Eight full seasons have come and gone since the college hockey landscape changed forever. With Minnesota and Wisconsin departing the Western Collegiate Hockey Association for the Big Ten after the 2012-13 season, several other conference schools and two members of the Central Collegiate Hockey Association created the National Collegiate Hockey Conference and left Alaska Anchorage, Bemidji State, Michigan Tech, and Minnesota State behind in a watered-down WCHA. And now, the WCHA is no more, and the CCHA has re-formed for the 2021-2022 campaign.
The NCHC has been the premier hockey conference since its inception, and particularly over the past five seasons. The eight teams in the league have gone 385-199-80 (.640) in non-conference action since the start of the 2014-15 season and sent eleven teams to the Frozen Four (UND and Omaha in 2015, UND and Denver in 2016, Denver and Duluth in 2017, Duluth in 2018, Denver and Duluth in 2019, Duluth and St. Cloud State in 2021) over that seven-year stretch (there was no national tournament in 2020). Conference members North Dakota (2016), Denver (2017), and Minnesota Duluth (2018, 2019) have won four of the last five national titles.
After sputtering to records of 17-13-10 (.550) and 18-17-2 (.514) and missing the NCAA tournament in consecutive seasons, UND head coach Brad Berry got his team on the right track over the past two seasons, winning the program’s third and fourth Penrose Cup as NCHC champions and collecting an overall record of 48-11-5 (.789) during the 2019-2020 and 2020-2021 seasons.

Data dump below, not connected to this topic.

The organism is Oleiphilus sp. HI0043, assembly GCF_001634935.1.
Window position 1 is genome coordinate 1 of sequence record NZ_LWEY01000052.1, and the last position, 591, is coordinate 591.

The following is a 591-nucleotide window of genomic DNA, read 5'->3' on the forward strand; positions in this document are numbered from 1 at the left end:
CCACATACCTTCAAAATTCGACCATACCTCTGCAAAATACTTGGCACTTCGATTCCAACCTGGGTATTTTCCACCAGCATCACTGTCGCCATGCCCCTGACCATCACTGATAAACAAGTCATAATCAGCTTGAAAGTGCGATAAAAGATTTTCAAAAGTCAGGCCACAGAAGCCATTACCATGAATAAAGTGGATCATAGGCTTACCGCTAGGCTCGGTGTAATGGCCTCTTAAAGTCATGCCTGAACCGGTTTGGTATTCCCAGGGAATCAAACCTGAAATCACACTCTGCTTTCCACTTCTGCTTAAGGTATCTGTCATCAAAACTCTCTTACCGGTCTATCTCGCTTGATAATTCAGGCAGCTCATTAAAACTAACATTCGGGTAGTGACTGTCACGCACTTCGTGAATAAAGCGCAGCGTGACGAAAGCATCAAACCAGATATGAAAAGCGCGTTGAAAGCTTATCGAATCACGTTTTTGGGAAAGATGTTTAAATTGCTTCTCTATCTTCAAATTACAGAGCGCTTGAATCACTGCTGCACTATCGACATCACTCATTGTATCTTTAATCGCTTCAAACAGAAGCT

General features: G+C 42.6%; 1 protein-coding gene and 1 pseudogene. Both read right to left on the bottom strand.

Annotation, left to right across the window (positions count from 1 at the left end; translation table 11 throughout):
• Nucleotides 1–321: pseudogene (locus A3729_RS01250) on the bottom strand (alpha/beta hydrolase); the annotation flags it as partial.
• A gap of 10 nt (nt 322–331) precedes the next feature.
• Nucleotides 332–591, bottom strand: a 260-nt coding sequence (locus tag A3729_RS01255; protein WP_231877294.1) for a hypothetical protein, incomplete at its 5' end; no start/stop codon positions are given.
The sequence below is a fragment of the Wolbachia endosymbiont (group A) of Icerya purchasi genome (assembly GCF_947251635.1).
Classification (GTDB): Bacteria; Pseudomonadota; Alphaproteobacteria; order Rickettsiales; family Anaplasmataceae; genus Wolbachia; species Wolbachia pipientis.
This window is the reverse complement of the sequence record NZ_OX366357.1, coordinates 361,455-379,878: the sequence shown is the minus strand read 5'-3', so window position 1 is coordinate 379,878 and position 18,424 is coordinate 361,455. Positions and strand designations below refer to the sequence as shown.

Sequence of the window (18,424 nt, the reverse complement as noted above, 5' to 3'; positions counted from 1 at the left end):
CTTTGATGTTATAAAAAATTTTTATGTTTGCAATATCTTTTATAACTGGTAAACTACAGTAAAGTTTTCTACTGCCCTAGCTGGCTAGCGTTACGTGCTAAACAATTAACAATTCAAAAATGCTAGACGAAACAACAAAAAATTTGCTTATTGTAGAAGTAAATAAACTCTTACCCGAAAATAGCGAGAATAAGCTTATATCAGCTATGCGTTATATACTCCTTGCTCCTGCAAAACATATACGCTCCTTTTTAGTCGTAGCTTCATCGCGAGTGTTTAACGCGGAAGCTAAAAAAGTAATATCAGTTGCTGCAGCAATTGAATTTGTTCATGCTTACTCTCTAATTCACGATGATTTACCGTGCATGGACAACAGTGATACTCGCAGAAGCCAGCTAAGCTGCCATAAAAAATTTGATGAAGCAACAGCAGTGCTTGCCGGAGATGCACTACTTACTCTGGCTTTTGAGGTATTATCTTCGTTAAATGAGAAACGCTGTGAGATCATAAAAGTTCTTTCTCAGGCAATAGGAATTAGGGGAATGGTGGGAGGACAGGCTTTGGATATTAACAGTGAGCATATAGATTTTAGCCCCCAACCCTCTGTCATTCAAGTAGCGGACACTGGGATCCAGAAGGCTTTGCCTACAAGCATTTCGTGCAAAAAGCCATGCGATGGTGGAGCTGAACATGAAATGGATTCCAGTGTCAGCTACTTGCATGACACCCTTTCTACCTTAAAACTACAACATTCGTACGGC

Last year, North Dakota definitely benefitted from having a number of players stick around for a title run rather than turn pro. And UND’s roster is now feeling the effects of all of those departures happening at once, with fourteen new faces in Green and White this season. Despite bringing in five experienced transfers (forwards Ashton Calder and Connor Ford, defensemen Chris Jandric and Brady Ferner, and goaltender Zach Driscoll), the Fighting Hawks lost their top five scorers (and seven of their top eight) from a season ago: Jordan Kawaguchi, Collin Adams, Shane Pinto, Jasper Weatherby, Matt Kiersted, Grant Mismash, and Jacob Bernard-Docker combined for over 60% of UND’s offense last season (69 of 114 goals and 185 of 308 total points).
In addition to those seven skaters, Brad Berry also lost forwards Jackson Keane and Harrison Blaisdell, defensemen Gabe Bast and Josh Rieger, and goaltenders Adam Scheel and Peter Thome.
Despite losing all of that firepower and scoring depth, the offensive numbers appear to be fine on the surface. UND is averaging 3.71 goals per game through its first seven contests; last year, North Dakota scored 3.93 goals/game. There is one concerning metric, however: in my opinion, the Fighting Hawks are relying too heavily on the power play (8 of 26 goals this season, 30.8% of the team’s offensive production) and not generating enough chances at even strength. Last year, the power play units were effective but not essential, accounting for 29 of UND’s 114 goals scored (25.4%).
This is concerning for multiple reasons, not the least of which is the fact that Brad Berry’s squad will not have the puck enough this season to draw the number of power plays required to win in this fashion. Through seven games, UND has had 26 man advantage opportunities (3.7/game) while finding themselves shorthanded 32 times (4.6/game) and allowing six power play goals. Last year, the Green and White averaged 4.3 power plays per game while finding themselves shorthanded exactly four times per contest. Coupled with four shorthanded goals, this led to a +17 specialty teams margin last season. This year, North Dakota sits at +2 through seven games and now enters league play against arguably stronger competition.